Typically, in 15-team formats, you don’t find closers that are beginning the year as the team’s closer. If it is the case, they have either been thrust into that role because of injuries, or their leash is about the length of a fully stretched out paper clip. However, Colorado right-hander Daniel Bard finds himself outside of the top 250 picks, per NFBC data, but he appears to have at least a half decent leash to begin the year.
The former starter turned reliever was solid in 24.2 innings for the team last year following a seven-year layoff. He went 4-2 with six saves and a 3.65 ERA across 24.2 innings on the bump. His 25.5 percent strikeout rate is a bit lower than one would like from a reliever, but he has the ability to get saves, so that more than makes up for it. Yes, he pitches in Coors, which stinks, but some of his metrics inspire confidence for the 2021 season.
While his 25.5 percent strikeout rate left a bit to be desired, all four of his pitches generated a whiff rate of at least 20 percent, per Baseball Savant, but his four-seamer and slider are his go-to put away pitches. I expect his strikeout rate to jump a bit in 2021, and any increase will certainly help.
Following that lengthy layoff, his velocity is right on par for when he was pitching in Boston in his mid-to-late twenties, and he’s even throwing his slider a tad harder. Sheesh! He’s still bringing the heat and it is quite impressive after such a layoff. It’s an incredible comeback story for the hard-throwing right-hander, and now it is time to go to the next chapter!
Now, there are some potential issues for Bard, especially when he comes out in the ninth inning at Coors Field. He started the year strong, in terms of inducing a 56.3 percent ground ball rate. However, as the year went on, the ground ball rate dropped, more fly balls were hit, and the hard contact rate kept jumping. Fortunately for Bard, despite more home runs, it didn’t hurt him in the home run department, but you can only dodge the bullet for so long in Colorado.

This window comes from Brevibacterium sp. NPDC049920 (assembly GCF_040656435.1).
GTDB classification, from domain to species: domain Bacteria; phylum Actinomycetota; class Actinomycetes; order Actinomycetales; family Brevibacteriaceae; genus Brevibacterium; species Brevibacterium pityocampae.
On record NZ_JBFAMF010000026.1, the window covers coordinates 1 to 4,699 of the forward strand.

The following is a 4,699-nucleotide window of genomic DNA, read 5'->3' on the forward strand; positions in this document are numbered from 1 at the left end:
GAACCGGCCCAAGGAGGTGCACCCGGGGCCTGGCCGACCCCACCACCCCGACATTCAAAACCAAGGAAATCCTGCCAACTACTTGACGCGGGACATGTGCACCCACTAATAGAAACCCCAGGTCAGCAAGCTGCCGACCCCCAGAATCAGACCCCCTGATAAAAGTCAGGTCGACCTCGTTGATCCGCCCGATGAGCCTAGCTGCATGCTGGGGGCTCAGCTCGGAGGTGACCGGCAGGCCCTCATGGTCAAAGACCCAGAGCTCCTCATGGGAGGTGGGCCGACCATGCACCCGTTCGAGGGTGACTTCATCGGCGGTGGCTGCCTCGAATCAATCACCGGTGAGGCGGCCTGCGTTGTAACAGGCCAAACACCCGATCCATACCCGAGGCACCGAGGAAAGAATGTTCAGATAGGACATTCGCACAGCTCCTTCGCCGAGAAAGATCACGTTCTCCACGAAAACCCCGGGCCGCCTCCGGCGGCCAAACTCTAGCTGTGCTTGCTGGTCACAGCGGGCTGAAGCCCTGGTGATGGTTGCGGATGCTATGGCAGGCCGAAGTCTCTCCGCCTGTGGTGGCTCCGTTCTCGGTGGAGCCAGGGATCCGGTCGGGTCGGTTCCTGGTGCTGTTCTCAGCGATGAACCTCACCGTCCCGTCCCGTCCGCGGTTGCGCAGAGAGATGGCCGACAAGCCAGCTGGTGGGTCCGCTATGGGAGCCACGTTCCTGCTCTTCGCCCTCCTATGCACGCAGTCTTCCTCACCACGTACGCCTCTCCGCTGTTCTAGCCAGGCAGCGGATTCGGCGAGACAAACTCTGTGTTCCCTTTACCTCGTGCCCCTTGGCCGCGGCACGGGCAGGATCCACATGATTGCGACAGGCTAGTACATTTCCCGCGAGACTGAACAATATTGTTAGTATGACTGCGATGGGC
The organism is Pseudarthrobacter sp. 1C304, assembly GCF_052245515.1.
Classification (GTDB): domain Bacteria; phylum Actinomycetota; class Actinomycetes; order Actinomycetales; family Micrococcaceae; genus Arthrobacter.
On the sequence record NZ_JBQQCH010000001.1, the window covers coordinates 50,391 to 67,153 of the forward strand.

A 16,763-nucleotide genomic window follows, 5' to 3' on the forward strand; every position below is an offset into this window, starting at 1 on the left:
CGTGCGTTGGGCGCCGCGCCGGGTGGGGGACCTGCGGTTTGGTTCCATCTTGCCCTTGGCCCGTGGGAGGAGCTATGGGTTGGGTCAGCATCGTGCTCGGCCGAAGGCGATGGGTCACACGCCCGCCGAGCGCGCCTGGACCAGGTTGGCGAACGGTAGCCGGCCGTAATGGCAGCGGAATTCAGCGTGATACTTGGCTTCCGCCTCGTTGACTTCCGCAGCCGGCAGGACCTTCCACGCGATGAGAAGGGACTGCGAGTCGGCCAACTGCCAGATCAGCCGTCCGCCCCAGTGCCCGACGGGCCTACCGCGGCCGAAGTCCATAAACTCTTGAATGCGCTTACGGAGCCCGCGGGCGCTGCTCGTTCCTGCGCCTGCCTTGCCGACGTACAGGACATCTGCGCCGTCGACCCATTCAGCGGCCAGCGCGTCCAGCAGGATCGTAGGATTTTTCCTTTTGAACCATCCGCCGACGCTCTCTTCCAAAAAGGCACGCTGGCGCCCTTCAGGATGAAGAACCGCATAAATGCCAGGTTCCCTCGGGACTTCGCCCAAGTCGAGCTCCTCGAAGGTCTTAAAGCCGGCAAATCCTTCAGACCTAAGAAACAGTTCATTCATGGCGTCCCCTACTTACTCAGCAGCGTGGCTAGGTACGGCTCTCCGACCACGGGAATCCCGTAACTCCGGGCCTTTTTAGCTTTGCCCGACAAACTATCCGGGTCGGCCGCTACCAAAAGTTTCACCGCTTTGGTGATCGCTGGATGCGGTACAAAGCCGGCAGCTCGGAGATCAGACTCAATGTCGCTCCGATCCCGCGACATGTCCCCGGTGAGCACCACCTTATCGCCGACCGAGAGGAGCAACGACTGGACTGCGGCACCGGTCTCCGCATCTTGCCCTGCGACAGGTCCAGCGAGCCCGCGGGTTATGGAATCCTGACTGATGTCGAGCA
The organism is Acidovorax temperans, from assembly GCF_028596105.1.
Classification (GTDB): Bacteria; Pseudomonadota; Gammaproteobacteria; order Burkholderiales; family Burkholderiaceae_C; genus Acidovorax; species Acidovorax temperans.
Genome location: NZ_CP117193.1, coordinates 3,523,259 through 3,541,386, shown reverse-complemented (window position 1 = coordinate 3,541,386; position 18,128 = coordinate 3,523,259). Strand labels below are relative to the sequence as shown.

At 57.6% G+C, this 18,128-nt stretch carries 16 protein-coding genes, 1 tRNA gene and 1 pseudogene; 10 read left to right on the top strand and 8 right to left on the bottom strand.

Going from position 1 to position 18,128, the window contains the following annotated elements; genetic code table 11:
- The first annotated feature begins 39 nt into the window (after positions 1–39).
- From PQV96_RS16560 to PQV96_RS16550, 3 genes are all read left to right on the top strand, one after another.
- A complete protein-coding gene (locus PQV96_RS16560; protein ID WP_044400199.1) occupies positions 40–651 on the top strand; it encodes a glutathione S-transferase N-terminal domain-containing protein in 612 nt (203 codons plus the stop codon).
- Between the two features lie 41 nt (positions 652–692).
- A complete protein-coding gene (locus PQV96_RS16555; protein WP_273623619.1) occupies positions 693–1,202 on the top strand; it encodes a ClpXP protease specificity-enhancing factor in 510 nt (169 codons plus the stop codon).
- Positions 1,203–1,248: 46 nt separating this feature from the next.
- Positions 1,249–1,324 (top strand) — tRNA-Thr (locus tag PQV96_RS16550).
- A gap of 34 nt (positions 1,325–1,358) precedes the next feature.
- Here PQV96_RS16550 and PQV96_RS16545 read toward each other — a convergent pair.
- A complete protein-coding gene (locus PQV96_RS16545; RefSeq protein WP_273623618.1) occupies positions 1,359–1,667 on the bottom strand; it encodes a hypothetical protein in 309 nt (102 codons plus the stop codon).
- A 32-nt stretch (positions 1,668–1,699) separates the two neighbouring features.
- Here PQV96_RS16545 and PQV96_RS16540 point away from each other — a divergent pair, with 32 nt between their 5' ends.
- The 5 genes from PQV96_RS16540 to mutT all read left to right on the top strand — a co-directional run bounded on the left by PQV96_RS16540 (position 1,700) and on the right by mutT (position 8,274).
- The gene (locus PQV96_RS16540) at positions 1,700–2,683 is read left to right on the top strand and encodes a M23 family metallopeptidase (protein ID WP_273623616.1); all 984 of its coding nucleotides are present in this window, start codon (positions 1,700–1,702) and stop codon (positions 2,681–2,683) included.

He was navigating a slippery slope down the stretch, and he’s fortunate that it didn’t blow up his season. On a larger scale, for the entire 2020 season, his 19th percentile exit velocity and sixth percentile hard hit rate leave a lot to be desired and could potentially be catastrophic at Coors in 2021.
Bard certainly won’t have a leash as long as some of the upper-tier guys in the league, but personally, I believe it is longer than many expect. To say it frankly, the competition in the Colorado pen is less than concerning for Bard. Here are some of his main challengers to the ninth inning gig for the Rockies:
- Jairo Díaz : 7.65 ERA in 2020, and since start of 2019, his 9.4 percent walk rate is ugly
- Mychal Givens : Career fly ball rate of 40.1 percent and a whopping HR/9 mark of 1.90 over last two years (3.86 in 9.1 IP for Colorado in 2020).
- Scott Oberg : Missed all of 2020 to thoracic outlet surgery, but was solid the two years prior
- Robert Stephenson : Good strikeout arm, but command issues and 1.73 HR/9 mark for his career won’t translate well to Coors
Bard isn’t free of concerns either, but he’s the arm I trust most in that bullpen and can be a cheap source of saves later on in drafts. He doesn’t cost much and is a perfect third reliever for your team. Sure, there’s some volatility, but at this price you can’t go wrong with a ninth-inning job to begin the year. I’m actively targeting Bard in all drafts, and an uptick in strikeouts should help ratios, on top of some saves.
I’m not ready to proclaim him as a reliable RP2 for your fantasy team, but I absolutely love the idea of a reliever with more than one strikeout per inning and potentially 20 saves outside of the top 250 picks. Yes, please!